13 April 2024 | 01:50 AM

Analysis: Moti’s war for credibility

Key Takeaways

  • In February, businessman Zunaid Moti learned that investigative journalists had gained access to leaked documents from the Moti Group.
  • In March, after receiving detailed media questions, Moti stepped away from the company, making oblique references to damaging allegations in the past.
  • When articles based on the #MotiFiles were published in April, the Moti Group went on a public relations blitzkrieg, using paid articles, legal threats, and conspiracy theories to counteract the flow of damaging information.

When amaBhungane first approached businessman Zunaid Moti with detailed questions on 11 April, his lawyers stalled.

By this point, it was obvious that files from inside the Moti Group pertaining to his Zimbabwe business had leaked to journalists.

The Sentry, a US-based investigative journalism unit, had already sent questions about the same material. But Moti’s lawyer said they would need until 8 May to respond to us.

As a compromise, we agreed to wait until 26 April. In the two weeks that followed, the Moti Group machinery got to work to shore up the reputation of a multi-billion-rand business, using paid articles, legal threats and conspiracy theories.

The #MotiFiles

When the first major chapter of the #MotiFiles landed on 28 April, detailing how the Moti group attempted to cosy up to Zimbabwe’s ruling elite, the Moti Group had already secured three magazine covers: Leadership, Black Business Quarterly, and Financial Mail.

At least two of the covers were paid for by the Moti Group: Leadership and Financial Mail (which was an insert made to look like a cover and which some stores displayed in preference to the actual front cover).

The practice of paying for content is known as native advertising. It is not illegal, but it can undermine the credibility of the media when it trades on readers being duped into thinking that what they are reading is journalism. As such, the Press Code requires that all advertising is clearly labelled. While some media houses adhere to the code, using labels like “sponsored”, others do not.

The premise of all three stories was that the Moti Group was now being led by former Treasury director-general Dondo Mogajane (as CEO) and Moti’s 24-year-old son Mikaeel Moti (as executive chair).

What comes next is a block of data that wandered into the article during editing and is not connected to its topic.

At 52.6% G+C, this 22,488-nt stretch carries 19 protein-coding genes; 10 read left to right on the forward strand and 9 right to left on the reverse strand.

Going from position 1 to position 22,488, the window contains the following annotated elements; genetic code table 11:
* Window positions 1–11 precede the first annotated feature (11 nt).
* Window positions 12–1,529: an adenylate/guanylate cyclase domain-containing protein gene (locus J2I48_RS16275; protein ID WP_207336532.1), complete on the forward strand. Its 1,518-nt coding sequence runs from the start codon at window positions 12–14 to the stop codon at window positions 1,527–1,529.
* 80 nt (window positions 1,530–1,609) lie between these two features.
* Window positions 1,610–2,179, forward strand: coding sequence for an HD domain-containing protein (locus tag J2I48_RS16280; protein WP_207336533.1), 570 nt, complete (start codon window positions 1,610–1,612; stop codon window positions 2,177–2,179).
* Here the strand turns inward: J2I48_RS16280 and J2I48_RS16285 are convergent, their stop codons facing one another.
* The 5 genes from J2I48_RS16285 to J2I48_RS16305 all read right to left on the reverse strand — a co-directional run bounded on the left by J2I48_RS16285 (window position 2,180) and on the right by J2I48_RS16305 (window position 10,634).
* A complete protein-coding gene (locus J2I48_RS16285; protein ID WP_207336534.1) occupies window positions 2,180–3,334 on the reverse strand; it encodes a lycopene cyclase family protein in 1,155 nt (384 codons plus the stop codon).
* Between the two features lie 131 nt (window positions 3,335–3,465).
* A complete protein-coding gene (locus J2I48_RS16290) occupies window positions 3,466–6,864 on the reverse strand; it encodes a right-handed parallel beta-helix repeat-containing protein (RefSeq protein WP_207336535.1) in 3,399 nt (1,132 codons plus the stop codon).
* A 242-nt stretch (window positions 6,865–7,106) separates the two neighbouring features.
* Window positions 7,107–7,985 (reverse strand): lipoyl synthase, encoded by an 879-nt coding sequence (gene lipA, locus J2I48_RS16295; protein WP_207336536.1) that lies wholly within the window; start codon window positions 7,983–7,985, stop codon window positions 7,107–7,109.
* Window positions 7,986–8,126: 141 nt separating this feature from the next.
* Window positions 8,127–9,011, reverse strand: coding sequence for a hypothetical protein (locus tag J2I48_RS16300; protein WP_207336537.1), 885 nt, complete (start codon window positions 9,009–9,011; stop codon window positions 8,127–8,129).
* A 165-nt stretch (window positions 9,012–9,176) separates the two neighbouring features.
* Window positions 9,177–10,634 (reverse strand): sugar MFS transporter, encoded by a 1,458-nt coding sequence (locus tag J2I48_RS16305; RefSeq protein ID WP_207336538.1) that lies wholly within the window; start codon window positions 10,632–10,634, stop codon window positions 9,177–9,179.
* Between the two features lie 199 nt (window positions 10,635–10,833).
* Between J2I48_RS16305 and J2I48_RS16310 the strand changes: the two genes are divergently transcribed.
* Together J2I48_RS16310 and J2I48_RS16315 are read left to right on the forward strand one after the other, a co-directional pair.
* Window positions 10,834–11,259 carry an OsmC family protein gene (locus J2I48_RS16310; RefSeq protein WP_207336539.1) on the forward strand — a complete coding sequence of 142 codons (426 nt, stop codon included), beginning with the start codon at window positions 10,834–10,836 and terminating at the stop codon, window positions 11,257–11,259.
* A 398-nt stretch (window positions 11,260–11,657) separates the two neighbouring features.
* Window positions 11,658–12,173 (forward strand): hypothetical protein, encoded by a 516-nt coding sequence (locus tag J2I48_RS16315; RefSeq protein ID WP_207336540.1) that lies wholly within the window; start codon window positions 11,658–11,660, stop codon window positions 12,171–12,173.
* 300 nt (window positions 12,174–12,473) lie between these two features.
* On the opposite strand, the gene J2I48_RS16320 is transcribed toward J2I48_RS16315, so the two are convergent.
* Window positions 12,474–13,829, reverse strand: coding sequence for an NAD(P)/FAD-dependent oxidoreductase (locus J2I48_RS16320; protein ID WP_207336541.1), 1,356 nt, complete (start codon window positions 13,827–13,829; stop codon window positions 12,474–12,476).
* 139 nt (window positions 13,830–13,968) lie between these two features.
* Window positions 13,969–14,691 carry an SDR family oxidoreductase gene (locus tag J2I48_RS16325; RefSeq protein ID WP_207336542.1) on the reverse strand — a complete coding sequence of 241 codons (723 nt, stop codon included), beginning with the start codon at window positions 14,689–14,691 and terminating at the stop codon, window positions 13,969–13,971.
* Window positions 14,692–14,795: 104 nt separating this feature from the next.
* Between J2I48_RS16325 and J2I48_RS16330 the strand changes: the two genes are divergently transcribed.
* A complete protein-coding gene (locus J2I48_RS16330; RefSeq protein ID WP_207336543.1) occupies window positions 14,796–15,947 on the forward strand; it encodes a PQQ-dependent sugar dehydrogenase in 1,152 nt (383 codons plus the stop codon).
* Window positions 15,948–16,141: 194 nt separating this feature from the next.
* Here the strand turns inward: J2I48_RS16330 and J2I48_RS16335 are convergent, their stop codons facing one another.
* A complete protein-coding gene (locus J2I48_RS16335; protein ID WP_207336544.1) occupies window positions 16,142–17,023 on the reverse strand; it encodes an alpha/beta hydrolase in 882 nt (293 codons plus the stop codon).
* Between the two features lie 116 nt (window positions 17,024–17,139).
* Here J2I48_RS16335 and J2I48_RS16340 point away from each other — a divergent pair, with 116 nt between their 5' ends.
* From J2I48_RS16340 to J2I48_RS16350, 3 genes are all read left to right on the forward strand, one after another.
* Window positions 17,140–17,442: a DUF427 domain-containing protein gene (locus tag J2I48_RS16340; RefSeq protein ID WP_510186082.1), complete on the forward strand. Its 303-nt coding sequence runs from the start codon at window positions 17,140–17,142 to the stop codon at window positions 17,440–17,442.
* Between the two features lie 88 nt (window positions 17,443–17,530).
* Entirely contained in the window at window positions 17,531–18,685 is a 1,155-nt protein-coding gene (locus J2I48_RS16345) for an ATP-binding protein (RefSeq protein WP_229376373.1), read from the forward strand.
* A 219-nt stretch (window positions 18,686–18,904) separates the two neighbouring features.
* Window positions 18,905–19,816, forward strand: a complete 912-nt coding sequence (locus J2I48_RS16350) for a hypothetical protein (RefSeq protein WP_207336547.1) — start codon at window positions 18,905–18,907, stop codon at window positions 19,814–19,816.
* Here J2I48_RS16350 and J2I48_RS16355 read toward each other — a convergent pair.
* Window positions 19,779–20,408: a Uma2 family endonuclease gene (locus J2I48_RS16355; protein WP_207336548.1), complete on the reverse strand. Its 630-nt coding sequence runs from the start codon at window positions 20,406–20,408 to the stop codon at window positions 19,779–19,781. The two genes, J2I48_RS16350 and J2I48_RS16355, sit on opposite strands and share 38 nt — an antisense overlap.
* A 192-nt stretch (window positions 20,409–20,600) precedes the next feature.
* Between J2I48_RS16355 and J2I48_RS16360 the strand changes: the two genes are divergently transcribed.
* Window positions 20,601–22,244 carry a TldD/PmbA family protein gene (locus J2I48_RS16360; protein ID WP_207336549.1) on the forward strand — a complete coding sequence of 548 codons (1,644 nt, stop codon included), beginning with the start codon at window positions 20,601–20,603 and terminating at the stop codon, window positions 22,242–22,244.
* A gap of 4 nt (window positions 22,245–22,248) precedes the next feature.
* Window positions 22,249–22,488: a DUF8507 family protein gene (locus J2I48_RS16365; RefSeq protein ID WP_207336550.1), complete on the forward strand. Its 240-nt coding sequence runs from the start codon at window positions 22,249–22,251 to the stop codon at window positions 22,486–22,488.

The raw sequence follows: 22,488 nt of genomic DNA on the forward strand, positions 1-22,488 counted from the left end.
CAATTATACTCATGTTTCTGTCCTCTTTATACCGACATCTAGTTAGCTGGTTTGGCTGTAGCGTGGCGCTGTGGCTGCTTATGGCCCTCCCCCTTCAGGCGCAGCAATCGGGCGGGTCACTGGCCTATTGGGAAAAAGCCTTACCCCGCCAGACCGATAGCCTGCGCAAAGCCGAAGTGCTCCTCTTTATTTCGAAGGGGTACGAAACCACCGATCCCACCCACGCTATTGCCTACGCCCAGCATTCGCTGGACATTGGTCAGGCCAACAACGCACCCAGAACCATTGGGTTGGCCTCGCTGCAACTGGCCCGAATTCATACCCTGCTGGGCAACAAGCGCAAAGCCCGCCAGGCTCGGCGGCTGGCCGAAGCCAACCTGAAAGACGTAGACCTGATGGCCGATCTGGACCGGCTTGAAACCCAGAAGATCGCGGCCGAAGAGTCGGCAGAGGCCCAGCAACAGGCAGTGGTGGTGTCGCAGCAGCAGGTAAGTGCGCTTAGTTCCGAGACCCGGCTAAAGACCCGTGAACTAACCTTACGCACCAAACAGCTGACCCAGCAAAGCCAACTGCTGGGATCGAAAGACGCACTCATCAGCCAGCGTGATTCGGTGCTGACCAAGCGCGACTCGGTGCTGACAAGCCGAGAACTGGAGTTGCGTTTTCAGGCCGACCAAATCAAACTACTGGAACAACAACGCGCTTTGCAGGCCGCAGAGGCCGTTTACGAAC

Moti had announced he was stepping away from the Moti Group at the end of March. At this point, the Sentry had already started asking questions.

Moti made oblique references to damaging allegations in the past but did not disclose that fresh allegations were emerging from the #MotiFiles.  

“Unfortunately, the damage that has been done to my reputation over the years by various criminal allegations has meant that the value I am able to add to the management and growth of the company has become limited.

“While I have a clear criminal record as I have never been found guilty of any of the ludicrous accusations made against me, as a business leader, I am big enough to say that the assertions have impacted my family, the businesses and, to a large extent, my life,” he told IOL.

But instead of stepping away, Moti has made himself the front man for the public relations fightback campaign.

The fightback

Days before the first article, Moti launched a Tiktok account: “Started filming yesterday for my tell-all video series for social media,” he wrote in one of his first posts.

When the amaBhungane and the Sentry exposés were published a few days later, Moti released a series of videos produced by his PR team denying the allegations and attempting to discredit the journalists who wrote the articles:

“It seems that because elections are coming in Zimbabwe all these people are looking for a certain narrative, and they’re selling a narrative. Now we don’t know who’s causing this narrative to be sold, we don’t know who’s buying people along the way, we don’t know if they’re bribed, but there’s possibilities. So we’re looking into that as to who’s running this narrative behind this campaign that Sole and the Sentry are running.”

Ironically, while Moti was accusing amaBhungane of being paid to push an agenda, his PR team continued buying paid content in other media to bolster the Moti Group’s reputation.

Behind the scenes, however, amaBhungane had been alerted to a growing threat to its journalists.

Criminal charges

In February, former Moti Group employee Clinton van Niekerk was arrested before he boarded an international flight in Durban. Van Niekerk had left the Moti Group in November 2022, and was accused of taking thousands of confidential files with him.

A month earlier, private investigator Paul O’Sullivan, who works with the Moti Group, had called Van Niekerk and threatened him with arrest if he did not return the files.

“Trust me when I tell you, you will face the music for what you’ve done. You can either cooperate with me, and things can be handled that way, or you can put your head in the ground and wait for justice to catch up with you,” O’Sullivan warned in a recorded call.